Being in the military before the repeal of "Don't Ask, Don't Tell" was tortuous for many lesbian, gay and bisexual Americans forced to hide their true identity. But for Elegance Bratton, hiding his sexuality was liberating in a way he couldn't have imagined.
Bratton joined HuffPost Live's Ricky Camilleri to discuss his documentary "Pier Kids: The Life," which explores the stories of LGBT youth who have been driven to homelessness because of their sexuality. During the conversation, Bratton explained how joining the Marines made him absolutely sure he was gay.
"The funny thing about being in the Marines, for me, it actually helped me learn to live as a gay man because having to hide my sexuality actually made me have to admit that's what it was," he said.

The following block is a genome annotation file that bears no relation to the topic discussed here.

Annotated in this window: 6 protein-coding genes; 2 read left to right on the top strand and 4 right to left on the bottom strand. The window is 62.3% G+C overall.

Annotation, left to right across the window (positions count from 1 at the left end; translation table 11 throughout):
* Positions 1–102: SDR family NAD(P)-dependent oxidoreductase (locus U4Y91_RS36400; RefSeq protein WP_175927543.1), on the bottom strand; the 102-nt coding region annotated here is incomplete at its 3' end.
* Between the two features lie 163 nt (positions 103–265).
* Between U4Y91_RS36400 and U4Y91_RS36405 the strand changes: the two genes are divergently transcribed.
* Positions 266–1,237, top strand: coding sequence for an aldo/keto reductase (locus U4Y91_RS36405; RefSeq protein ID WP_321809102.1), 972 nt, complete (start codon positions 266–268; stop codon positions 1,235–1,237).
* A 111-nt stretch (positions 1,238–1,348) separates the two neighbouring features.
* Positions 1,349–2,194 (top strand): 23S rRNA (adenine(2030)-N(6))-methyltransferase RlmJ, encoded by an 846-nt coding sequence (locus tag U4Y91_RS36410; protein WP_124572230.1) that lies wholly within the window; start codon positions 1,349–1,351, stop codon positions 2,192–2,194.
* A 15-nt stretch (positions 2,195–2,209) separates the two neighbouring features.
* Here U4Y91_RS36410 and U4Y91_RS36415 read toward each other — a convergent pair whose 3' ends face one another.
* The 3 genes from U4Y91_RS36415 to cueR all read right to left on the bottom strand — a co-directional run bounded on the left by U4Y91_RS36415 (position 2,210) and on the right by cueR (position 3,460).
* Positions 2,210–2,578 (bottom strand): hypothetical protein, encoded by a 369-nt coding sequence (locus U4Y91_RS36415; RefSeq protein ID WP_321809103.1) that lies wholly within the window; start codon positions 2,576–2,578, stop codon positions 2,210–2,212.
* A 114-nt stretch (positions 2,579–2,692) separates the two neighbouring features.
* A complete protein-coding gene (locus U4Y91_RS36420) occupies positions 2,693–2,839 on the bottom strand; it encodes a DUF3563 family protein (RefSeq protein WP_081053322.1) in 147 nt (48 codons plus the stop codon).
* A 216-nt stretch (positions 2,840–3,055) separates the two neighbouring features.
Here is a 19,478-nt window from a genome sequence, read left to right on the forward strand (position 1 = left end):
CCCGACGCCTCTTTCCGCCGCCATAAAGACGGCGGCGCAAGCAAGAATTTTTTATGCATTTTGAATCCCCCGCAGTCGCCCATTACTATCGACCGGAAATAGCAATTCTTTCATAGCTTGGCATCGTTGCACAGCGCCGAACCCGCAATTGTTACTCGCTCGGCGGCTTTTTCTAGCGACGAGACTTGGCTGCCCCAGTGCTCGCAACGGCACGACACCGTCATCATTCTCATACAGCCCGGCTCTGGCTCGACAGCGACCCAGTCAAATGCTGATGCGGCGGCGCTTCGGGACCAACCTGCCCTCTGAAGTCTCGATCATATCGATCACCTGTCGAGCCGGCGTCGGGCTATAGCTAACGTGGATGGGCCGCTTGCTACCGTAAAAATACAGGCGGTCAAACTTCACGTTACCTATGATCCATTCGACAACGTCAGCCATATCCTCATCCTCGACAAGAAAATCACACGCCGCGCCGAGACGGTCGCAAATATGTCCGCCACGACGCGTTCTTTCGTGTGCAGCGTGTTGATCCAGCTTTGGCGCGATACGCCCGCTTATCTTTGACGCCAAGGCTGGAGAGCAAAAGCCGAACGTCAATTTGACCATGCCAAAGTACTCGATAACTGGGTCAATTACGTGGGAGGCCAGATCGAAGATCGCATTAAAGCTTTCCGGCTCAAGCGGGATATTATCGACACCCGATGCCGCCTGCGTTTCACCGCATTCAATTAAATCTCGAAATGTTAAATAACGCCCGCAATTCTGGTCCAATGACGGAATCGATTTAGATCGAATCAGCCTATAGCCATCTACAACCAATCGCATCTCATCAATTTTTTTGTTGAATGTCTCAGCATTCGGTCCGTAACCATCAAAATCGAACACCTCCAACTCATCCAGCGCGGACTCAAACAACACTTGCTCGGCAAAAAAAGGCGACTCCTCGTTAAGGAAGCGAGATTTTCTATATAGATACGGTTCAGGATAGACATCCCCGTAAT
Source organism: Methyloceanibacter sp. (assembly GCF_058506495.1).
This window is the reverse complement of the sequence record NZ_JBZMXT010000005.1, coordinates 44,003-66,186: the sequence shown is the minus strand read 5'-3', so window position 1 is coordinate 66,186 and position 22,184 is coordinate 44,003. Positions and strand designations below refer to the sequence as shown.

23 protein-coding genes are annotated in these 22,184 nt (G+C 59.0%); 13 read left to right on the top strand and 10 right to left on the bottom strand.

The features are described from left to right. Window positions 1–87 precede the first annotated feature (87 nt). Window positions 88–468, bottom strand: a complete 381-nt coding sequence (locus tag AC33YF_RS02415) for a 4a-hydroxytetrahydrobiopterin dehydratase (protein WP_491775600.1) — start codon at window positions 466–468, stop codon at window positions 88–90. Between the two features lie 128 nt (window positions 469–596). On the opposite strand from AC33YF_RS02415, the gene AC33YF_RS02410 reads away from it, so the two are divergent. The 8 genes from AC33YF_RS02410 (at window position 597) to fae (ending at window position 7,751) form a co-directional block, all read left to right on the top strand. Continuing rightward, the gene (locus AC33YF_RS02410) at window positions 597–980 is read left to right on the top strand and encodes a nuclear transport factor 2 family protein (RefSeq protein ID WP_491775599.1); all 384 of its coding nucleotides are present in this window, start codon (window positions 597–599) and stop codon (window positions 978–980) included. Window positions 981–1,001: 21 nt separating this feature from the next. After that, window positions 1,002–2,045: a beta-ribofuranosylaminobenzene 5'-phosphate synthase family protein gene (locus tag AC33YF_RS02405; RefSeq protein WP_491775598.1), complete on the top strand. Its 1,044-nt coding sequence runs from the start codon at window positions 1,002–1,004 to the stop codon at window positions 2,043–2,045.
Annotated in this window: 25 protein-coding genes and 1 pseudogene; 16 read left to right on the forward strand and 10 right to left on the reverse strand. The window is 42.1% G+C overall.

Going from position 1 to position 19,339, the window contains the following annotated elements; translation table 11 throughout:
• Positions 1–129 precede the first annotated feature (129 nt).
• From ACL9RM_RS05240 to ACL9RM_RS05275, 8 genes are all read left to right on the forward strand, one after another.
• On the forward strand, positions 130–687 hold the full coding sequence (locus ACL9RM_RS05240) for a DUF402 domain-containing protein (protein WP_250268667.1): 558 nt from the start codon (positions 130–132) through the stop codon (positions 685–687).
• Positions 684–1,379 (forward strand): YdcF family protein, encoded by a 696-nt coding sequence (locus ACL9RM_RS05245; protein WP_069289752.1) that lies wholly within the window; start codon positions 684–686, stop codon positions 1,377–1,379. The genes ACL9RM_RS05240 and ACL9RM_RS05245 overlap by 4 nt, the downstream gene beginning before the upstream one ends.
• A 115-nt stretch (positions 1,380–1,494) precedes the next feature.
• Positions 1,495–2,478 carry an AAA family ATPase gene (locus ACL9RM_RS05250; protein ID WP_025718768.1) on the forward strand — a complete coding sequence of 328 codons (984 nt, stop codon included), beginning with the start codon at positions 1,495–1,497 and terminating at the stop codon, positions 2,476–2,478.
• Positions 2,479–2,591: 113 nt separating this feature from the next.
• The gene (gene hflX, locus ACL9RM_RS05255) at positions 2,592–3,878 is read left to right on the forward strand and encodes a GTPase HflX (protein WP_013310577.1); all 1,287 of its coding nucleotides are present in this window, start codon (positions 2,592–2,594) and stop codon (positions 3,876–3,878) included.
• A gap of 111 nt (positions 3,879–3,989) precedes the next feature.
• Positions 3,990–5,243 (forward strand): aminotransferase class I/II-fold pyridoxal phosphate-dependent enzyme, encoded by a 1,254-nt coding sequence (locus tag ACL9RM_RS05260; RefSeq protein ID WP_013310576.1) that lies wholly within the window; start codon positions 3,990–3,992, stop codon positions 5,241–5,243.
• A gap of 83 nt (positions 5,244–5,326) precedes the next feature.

Bratton explained that he was kicked out of his home as a teenager for expressing a same-sex attraction, which led him to bottle up his feelings and refuse to acknowledge them -- until he became a Marine. He explained:
"A large part of my time as a homeless person was in rebellion against my sexuality because my sexuality caused this terrible thing to happen. It wasn't until I was in the Marine Corps and I had to actually say to myself, 'This is something that I have to hide, that means it's actually there.' It was either I learn to accept myself in this hostile 'Don't Ask, Don't Tell' environment, or I don't and even more damage would have been done to me."
Catch the full conversation about "Pier Kids: The Life" at HuffPost Live HERE.